Scientists from CDC, EPA Criticize FDA on Chemical Used in Plastic Bottles
October 30, 2008
This week a seven-member scientific panel, including toxicology and environmental health experts from the EPA and CDC, issued a strongly worded report criticizing the FDA on their response to concerns over products containing bisphenol-A (BPA), a chemical used in the making of plastic water bottles, baby bottles, food containers and other products from which BPA could leach into food and drinks.
According to the panel the FDA ignored strong evidence to the contrary and used flawed methods when determining that BPA is not harmful. Comprised of scientists from government and universities the report claims that the FDA did not consider dozens of studies linking BPA to diseases and conditions like diabetes, prostate cancer, early puberty and sexual dysfunctions in animals.
Many of the studies pointed out were reviewed by the National Toxicology Program (NTP), which did find that BPA could possibly harm brain development and cause behavioral problems in infants and small children.
In response to the report the FDA, which is in charge of regulating the chemicals used in plastic food containers, agrees that “…due to the uncertainties raised in some studies relating to the potential effects of low doses of bisphenol-A that additional research would be valuable.”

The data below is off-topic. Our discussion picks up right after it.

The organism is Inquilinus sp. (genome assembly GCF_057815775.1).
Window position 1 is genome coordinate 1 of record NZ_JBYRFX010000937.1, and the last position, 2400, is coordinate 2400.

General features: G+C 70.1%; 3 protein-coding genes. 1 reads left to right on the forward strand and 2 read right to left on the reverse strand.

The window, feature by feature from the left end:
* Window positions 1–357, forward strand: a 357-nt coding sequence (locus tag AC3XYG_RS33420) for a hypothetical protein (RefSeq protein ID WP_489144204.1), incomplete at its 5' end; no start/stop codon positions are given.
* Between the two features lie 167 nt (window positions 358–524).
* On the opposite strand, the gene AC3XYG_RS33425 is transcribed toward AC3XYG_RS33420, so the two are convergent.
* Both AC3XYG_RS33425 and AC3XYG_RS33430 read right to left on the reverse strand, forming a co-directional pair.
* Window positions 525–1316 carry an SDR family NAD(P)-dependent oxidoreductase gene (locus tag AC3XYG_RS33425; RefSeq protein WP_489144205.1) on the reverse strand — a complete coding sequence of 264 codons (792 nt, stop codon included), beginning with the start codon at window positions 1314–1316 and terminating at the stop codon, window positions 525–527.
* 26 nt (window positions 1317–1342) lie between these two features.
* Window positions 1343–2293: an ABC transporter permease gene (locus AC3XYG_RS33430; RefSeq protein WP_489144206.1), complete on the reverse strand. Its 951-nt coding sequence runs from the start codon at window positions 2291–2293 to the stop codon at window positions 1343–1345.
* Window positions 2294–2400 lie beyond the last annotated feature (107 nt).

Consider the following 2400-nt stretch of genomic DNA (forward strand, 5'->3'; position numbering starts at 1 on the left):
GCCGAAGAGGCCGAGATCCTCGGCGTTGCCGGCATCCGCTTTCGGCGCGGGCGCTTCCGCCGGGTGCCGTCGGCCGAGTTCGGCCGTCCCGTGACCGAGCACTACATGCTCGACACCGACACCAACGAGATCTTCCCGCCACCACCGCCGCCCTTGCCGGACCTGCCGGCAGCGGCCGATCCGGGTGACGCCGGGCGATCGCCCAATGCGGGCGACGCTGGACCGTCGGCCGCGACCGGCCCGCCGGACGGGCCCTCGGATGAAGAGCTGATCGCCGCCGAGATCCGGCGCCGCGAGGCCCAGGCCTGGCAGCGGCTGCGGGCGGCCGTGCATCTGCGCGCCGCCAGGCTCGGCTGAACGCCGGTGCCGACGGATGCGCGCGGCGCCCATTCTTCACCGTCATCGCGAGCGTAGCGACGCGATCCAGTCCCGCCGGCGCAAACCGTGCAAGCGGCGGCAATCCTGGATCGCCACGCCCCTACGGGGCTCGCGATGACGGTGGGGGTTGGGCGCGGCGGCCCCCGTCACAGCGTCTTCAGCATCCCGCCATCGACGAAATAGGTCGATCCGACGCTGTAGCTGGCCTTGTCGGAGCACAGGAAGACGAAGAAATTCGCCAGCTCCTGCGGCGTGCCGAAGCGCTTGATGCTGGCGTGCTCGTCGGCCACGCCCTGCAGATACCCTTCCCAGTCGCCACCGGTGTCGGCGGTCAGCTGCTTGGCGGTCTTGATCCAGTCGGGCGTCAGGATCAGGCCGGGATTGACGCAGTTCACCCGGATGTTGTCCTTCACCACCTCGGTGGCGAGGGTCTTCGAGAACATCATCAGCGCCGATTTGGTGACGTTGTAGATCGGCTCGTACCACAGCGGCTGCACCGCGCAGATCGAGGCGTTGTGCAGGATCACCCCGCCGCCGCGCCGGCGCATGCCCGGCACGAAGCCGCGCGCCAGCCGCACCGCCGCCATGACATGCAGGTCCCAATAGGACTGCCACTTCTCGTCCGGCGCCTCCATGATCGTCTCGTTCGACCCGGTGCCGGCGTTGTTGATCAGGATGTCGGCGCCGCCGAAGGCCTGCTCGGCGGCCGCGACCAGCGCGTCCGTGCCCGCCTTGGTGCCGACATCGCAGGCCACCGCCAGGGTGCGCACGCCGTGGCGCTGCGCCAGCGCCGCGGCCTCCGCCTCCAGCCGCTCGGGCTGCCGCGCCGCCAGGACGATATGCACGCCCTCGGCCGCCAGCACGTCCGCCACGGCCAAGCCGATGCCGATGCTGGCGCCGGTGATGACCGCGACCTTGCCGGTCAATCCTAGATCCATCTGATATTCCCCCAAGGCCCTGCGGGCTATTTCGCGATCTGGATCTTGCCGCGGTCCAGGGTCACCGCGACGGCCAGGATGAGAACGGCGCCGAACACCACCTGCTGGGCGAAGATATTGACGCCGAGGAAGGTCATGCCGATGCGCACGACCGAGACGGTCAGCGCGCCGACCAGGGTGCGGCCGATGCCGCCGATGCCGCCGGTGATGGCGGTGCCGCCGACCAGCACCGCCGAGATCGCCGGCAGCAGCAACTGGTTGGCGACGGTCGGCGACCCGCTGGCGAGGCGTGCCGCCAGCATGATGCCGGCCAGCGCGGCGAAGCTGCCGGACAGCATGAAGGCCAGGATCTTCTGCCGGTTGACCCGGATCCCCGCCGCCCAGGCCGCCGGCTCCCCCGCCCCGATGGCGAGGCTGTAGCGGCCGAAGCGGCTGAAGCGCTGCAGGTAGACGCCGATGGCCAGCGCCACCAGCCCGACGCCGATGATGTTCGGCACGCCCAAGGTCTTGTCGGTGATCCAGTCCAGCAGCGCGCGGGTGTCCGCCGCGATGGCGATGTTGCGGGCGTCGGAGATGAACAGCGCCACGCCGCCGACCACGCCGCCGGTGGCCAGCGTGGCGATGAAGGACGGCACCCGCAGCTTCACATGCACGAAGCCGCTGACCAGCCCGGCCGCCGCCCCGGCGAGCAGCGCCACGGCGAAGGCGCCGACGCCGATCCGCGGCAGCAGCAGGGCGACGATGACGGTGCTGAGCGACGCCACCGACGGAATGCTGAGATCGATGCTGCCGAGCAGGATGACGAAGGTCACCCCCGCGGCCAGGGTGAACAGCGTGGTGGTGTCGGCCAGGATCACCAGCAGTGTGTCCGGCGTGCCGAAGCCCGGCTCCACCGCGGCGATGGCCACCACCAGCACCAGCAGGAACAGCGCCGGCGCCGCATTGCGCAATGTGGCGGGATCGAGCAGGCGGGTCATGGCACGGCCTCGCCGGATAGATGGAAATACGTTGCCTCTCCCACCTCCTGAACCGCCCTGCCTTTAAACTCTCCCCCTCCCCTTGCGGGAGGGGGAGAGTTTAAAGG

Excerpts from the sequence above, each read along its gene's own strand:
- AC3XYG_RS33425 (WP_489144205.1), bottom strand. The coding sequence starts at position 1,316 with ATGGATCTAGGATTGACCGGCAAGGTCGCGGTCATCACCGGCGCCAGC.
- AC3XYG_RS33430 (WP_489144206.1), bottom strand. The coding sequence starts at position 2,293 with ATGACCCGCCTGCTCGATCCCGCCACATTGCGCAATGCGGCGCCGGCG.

According to the CDC, more than 90% of Americans are exposed to trace amounts of bisphenol, which leaches out of water bottles, the lining of cans and other plastic food containers. The level of exposure may increase if such containers are used when microwaving food or heating up milk.
Canada and many other developed countries have already banned the use of BPA in baby bottles and other plastic food and drink containers. The United States has yet to do so, despite overwhelming evidence of BPA’s potentially harmful effects.
The United States’ free-market economy doesn’t always wait for government to regulate the safety of products. Many retailers and manufacturers are already offering non-BPA alternatives like steel drinking water bottles and glass baby bottles. Maybe soon the FDA will catch up with corporate America’s own response to concerns raised by citizens who just want healthy products for themselves and their children.Below - Female reproductive effects linked to BPA exposure - Environmental Working Group